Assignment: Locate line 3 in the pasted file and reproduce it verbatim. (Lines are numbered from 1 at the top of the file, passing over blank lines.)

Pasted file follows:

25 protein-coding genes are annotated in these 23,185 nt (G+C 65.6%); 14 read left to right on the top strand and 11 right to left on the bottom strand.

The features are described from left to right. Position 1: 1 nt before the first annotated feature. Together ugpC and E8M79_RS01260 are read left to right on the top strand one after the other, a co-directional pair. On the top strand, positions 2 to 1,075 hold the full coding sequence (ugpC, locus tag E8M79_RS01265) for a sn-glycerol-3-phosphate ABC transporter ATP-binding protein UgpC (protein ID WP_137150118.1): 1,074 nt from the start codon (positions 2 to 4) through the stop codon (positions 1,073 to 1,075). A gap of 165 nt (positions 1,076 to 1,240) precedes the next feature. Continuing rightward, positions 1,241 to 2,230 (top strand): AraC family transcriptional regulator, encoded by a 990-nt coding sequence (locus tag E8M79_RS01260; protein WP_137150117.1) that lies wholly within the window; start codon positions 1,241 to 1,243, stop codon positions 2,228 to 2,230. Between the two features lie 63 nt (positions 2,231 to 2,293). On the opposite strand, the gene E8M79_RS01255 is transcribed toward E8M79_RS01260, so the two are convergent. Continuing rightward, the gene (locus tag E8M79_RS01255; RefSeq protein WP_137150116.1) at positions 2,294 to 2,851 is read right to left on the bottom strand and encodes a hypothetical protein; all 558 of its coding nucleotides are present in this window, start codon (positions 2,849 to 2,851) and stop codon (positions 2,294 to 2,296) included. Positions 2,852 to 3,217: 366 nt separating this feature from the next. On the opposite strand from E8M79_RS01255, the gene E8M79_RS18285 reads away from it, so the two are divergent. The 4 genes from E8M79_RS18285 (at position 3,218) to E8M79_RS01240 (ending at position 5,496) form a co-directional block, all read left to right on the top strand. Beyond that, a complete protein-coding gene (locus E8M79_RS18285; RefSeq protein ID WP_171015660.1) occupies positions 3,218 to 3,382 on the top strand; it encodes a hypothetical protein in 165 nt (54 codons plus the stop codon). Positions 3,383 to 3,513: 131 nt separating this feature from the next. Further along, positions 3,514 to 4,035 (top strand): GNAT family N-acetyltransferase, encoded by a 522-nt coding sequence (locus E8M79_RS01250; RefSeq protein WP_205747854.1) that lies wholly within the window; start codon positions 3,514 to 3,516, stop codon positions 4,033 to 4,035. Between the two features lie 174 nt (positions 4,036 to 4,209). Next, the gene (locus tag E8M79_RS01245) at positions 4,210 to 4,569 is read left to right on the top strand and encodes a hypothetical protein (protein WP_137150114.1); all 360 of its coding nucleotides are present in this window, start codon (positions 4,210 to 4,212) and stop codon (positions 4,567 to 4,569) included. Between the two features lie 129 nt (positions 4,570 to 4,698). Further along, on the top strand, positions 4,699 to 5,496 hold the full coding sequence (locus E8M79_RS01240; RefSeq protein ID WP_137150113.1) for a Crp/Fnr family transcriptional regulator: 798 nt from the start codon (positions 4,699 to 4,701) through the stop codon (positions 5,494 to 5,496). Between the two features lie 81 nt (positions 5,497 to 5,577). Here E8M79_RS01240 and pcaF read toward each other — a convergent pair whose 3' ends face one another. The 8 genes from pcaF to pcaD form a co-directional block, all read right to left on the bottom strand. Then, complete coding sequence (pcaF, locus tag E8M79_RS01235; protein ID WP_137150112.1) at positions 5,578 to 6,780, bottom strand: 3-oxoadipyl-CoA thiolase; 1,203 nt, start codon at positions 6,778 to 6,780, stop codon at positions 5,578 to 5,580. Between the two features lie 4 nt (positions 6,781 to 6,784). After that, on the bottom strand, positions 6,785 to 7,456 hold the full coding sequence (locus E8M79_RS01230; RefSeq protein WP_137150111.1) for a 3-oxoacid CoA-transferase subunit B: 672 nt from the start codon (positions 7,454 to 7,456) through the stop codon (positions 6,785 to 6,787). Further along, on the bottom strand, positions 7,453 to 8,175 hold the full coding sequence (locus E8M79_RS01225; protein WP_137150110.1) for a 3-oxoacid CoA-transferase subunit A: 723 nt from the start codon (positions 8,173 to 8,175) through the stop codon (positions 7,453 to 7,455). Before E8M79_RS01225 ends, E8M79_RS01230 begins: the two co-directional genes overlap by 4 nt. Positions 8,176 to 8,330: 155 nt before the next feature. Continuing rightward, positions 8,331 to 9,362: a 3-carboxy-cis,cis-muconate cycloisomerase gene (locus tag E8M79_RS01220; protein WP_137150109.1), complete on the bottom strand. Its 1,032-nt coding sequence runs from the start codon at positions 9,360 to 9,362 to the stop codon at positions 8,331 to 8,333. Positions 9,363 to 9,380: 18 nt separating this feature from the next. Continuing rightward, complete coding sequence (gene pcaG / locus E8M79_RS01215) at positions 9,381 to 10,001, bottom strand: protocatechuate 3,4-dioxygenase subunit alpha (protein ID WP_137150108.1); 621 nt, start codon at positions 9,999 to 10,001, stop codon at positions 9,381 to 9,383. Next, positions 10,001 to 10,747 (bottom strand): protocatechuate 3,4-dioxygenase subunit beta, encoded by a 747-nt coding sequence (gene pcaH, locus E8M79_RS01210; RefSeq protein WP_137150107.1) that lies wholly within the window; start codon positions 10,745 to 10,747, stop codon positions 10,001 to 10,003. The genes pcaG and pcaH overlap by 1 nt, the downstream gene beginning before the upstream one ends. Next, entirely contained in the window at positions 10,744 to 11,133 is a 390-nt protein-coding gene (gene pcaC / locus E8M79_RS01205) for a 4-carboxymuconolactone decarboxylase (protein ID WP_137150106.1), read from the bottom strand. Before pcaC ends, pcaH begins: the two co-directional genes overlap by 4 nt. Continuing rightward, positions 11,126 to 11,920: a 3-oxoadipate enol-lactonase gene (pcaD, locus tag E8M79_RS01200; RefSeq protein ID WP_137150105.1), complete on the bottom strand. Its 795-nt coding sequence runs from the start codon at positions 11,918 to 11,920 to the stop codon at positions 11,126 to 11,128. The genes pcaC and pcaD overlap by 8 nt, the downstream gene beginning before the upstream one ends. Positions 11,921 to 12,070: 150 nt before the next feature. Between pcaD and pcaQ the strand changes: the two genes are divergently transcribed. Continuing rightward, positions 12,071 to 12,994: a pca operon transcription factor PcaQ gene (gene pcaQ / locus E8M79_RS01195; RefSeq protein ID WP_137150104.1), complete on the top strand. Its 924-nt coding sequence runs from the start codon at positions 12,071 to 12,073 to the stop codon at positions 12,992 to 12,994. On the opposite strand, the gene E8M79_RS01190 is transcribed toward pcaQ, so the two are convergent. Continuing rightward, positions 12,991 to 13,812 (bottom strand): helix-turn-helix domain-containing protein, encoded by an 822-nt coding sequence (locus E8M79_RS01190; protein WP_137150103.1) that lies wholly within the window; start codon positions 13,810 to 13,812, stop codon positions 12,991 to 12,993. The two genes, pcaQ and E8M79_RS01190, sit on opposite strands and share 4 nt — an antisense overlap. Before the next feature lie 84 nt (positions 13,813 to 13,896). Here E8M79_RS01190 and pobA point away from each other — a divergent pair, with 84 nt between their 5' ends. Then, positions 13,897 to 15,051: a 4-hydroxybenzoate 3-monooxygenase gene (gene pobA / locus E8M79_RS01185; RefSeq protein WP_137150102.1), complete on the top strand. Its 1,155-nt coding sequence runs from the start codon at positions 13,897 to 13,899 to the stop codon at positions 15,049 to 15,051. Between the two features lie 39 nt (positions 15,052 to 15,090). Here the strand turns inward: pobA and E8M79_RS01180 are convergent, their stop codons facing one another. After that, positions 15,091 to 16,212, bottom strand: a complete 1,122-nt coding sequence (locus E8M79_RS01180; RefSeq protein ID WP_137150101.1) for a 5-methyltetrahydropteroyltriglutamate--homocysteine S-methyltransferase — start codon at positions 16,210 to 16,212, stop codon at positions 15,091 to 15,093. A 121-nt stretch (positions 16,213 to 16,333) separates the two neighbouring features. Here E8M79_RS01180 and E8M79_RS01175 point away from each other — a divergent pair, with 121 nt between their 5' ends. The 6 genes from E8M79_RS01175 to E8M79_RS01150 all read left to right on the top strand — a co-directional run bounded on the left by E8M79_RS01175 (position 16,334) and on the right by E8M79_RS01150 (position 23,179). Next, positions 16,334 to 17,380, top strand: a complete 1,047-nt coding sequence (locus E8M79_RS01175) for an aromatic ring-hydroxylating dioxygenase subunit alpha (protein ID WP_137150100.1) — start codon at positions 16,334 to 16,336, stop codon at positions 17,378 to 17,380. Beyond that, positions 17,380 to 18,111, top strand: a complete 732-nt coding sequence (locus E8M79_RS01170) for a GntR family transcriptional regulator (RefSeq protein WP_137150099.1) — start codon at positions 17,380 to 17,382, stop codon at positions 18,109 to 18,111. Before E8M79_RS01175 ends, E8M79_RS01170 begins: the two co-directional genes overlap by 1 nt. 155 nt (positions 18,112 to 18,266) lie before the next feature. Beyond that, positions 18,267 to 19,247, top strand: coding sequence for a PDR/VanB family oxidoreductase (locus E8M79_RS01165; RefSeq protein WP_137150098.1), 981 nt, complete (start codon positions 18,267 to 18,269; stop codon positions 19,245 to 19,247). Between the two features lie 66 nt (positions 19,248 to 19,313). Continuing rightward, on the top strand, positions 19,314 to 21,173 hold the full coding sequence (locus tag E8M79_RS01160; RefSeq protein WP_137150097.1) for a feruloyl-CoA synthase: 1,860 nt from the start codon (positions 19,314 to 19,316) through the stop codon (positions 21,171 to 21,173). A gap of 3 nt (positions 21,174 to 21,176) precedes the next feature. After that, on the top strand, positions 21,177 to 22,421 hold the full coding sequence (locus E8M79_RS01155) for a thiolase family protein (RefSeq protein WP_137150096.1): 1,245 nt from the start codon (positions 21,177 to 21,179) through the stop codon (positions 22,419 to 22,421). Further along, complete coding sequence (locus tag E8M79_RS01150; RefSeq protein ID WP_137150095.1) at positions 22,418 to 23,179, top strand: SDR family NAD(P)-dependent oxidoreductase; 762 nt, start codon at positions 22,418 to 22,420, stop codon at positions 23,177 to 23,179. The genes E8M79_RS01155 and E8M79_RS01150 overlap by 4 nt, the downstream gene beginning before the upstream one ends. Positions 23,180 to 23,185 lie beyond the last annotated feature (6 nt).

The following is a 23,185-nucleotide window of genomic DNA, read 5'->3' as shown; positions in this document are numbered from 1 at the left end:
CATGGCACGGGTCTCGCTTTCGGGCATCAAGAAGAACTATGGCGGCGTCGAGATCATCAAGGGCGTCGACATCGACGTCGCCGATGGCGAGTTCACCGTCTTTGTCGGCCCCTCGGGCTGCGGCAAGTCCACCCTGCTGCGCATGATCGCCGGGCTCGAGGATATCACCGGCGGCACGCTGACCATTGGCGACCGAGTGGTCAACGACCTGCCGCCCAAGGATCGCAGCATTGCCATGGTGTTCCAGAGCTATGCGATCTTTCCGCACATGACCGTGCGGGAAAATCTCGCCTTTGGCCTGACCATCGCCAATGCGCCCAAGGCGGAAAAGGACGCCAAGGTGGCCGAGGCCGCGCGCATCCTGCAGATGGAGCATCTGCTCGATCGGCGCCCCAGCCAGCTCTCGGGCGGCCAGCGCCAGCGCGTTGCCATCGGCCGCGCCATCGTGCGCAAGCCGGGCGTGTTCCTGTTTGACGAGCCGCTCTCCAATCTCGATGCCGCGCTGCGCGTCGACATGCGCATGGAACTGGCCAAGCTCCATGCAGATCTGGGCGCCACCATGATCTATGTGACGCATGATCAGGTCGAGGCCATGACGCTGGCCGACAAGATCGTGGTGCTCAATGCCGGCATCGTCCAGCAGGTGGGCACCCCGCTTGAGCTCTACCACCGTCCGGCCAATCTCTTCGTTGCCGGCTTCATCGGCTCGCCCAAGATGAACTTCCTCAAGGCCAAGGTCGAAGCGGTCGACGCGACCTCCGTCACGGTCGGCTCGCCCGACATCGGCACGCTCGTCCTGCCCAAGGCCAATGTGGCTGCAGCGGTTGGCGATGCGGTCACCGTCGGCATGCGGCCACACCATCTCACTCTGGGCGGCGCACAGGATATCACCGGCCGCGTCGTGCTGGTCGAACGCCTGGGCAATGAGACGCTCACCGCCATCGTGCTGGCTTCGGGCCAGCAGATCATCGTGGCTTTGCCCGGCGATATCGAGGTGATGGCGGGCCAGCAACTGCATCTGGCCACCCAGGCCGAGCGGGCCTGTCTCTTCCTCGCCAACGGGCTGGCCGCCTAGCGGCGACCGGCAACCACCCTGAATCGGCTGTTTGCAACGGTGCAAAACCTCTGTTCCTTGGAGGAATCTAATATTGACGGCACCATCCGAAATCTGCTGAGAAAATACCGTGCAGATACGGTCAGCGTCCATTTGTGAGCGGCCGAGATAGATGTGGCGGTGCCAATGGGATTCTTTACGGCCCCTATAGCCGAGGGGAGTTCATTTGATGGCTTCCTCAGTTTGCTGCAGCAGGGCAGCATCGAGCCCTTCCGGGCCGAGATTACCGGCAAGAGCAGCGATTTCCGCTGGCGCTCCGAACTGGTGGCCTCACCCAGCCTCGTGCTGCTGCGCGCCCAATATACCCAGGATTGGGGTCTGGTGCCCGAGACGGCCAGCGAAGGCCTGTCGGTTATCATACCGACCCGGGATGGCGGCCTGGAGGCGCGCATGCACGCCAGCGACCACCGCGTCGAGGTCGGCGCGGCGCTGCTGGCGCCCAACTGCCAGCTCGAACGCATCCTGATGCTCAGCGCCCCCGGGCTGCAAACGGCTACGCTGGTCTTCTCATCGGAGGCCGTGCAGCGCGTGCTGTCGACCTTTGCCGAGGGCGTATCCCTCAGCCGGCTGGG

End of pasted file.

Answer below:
The following is a 23,185-nucleotide window of genomic DNA, read 5'->3' as shown; positions in this document are numbered from 1 at the left end: